All of this points to a conclusion that should come as no surprise: POTUS’s snap decision to ban us from military service hasn’t made us a cause célèbre among the party he hijacked a year ago, but rather has focused GOP concerns about the fitness of the U.S. armed services to defend the nation and Trump himself to lead them and the nation.
Still, even if we interpret this Republican affirmation of our place in the military cynically as being about cannon fodder rather than civil rights, it will, I think, have some positive long-term effects. I’ve argued consistently over the past year-plus that legal measures establishing and protecting our rights, while vital, will only improve our status to a point, and that our mainstreaming as a group is ultimately contingent on the cis majority’s growing accustomed to seeing us in their everyday lives. Whatever their motivation, the responses of Republican leaders like McCain, Collins, Shelby, and Hatch move us a little in that direction
It’s not immediately clear why this would be the case. In the first place, the military isn’t part of most people’s everyday life. Active combat in particular is an experience more or less unimaginable to most of us (myself included). There’s also the question of how much the respect and even valorization attached to members of the armed services at present will spill over into civilian life. The white majority was willing enough to have POC serving in the two World Wars last century (if in mostly subordinate positions), after all, but even after Truman’s desegregation order at the close of WWII, Jim Crow persisted in much of the country for decades, and of course has never fully disappeared. The military’s rigid code of conduct and chain of command, moreover, not only define a place for trans service members, but also in a sense quarantine them from civilian life as long as they’re on active duty. Can openly serving trans veterans expect from their cis neighbors an appreciably better reception than the one African-American service people received when they returned from Germany, Japan, Korea, and Vietnam?
There are two reasons I’m guardedly optimistic about the positive long-term effect of the GOP pushback in spite of these objections. The more obvious is that service people, in particular those who see combat, are accorded respect by so many people. Those Republican members who rebuked POTUS’s tweets helped create a strong positive narrative of trans troops serving alongside their cis comrades in this important area of public life for a voting bloc accustomed to viewing us with contempt. Even if most of that positive feeling is at present likely to dissipate upon trans vets’ return to civilian life, moreover, the public embrace of their service ultimately will, I think, translate into other areas of our lives (barring a swift rollback of the military’s current policy at least). This is because of the way in which trans folks are perceived at present by the cis majority.
As I argued in a recent post, portrayals of us in media and popular culture – when they don’t demonize us – tend to focus on us as victims, whether of economic and social marginalization (viz. sex work, substance abuse, suicide) or of violent crime, in particular murder. The fact that military service is similarly outside the everyday experience of most people means that trans troops will be viewed in the kind of context that the cis majority has been conditioned to see us as a group. The GOP leaders’ embrace of us in such a context, then, might very well make us acceptable to more among socially conservative members of the cis majority because that’s where we make sense to them. And the positive portrayal of us as “patriots,” “heroes,” etc., will directly counter the negative representations of us as victims that they’re familiar with by showing us not only in a positive light, but also as active agents rather than passive, pathetic statistics. The countering of the negative “victim” narrative, in turn, will I think open up the possibility for us to be imaginable in other areas of public life – work, school, etc. – and will make room for positive narratives about us in those areas.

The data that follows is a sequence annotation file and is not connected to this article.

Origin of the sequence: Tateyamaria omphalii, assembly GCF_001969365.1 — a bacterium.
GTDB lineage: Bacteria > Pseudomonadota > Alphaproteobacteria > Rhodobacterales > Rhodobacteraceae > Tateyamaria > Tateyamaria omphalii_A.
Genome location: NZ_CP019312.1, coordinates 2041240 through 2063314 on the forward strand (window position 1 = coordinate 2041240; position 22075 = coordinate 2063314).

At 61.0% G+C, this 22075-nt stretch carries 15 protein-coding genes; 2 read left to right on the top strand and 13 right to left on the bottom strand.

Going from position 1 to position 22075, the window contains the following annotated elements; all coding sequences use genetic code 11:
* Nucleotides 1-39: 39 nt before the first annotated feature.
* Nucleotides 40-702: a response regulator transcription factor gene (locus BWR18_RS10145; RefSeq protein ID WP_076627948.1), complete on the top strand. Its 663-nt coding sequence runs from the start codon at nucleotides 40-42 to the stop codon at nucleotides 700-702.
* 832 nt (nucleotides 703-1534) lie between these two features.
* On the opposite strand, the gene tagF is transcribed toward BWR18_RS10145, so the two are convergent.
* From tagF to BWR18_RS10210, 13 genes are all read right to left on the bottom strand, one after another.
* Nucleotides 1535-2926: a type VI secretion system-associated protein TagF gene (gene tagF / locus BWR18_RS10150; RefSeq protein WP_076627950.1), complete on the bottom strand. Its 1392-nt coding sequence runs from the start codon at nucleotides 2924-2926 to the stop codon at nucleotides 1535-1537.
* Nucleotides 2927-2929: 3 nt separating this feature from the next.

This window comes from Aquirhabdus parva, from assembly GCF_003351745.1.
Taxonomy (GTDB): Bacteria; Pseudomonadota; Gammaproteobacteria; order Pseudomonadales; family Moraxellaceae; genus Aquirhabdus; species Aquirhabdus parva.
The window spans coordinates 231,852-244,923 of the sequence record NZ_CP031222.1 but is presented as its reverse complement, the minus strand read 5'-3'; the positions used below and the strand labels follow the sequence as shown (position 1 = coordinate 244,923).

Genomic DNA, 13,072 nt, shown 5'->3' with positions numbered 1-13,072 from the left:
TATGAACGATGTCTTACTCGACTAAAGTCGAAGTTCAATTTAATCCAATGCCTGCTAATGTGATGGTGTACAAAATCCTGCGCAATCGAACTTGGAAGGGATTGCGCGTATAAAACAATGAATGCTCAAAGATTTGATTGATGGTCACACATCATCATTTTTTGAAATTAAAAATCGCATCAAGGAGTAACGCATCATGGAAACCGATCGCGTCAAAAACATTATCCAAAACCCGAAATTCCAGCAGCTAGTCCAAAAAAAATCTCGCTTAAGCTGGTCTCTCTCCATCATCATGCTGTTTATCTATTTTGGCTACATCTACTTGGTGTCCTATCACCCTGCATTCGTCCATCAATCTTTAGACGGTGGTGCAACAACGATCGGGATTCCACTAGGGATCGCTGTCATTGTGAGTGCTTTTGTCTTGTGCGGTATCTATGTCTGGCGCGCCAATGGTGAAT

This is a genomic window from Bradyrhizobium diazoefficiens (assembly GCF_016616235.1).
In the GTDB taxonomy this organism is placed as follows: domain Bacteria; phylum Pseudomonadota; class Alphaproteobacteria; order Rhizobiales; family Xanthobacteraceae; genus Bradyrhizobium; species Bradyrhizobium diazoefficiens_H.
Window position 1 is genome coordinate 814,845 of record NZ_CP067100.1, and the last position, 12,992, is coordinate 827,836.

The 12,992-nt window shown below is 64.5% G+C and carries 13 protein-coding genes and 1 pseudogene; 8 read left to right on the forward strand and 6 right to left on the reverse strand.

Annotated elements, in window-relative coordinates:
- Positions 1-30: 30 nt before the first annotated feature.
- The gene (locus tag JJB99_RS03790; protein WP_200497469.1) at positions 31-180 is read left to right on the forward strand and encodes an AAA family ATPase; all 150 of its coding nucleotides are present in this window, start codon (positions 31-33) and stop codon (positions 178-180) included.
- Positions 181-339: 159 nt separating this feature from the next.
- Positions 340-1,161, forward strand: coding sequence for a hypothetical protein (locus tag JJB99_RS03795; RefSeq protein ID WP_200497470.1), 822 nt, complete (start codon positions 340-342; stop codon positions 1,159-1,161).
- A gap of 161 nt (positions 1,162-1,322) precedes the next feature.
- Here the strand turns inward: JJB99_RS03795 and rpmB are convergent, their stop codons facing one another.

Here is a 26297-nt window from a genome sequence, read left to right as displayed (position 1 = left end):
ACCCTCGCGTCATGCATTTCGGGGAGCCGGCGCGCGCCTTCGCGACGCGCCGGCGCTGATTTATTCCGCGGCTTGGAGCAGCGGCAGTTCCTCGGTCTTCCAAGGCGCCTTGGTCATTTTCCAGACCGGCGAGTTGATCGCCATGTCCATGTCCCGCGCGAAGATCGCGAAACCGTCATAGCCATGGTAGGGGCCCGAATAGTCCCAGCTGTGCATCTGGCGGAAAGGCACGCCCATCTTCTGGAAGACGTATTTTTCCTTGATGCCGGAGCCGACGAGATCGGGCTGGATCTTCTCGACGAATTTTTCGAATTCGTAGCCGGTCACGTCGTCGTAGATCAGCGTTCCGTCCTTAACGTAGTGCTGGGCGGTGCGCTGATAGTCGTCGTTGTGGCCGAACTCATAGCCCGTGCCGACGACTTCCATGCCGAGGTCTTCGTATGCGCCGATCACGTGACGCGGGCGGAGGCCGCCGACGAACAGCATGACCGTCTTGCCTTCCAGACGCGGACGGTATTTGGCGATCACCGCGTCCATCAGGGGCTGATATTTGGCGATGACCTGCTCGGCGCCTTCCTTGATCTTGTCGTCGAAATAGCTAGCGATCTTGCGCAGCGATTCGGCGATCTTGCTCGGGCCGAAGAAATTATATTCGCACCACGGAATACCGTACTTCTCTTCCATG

Perhaps the most striking harbinger of this shift among the Republican members’ responses to POTUS’s proposed ban was Sen. Hatch’s. Though he’ll be running for reelection next year in what The Washington Post called “one of the reddest and most socially conservative states in America,” the senator said in an official statement on Twitter, “Transgender people are people, and deserve the best we can do for them.” Even more notable were his comments in a brief interview aired around the same time on MSNBC: “They don’t choose to be transgender, they’re born that way. And why should we hold that against them?” These statements don’t advocate any particular policy changes on, say, hate crimes or housing discrimination. And it’s true that in his tweeted statement, the senator went on to say that he “look[ed] forward to getting much more information and clarity from our military leaders about the policy the President tweeted.” Still, these sorts of baseline and to all appearances heartfelt declarations that we’re deserving of being treated with dignity have been all too rare from those on the right. As I told a friend on Facebook, when I saw the Hatch interview “I almost fell out of my chair,” a reaction I’m sure I wasn’t alone in having. Here’s hoping we spend lots of time picking ourselves up off our floors in the coming months.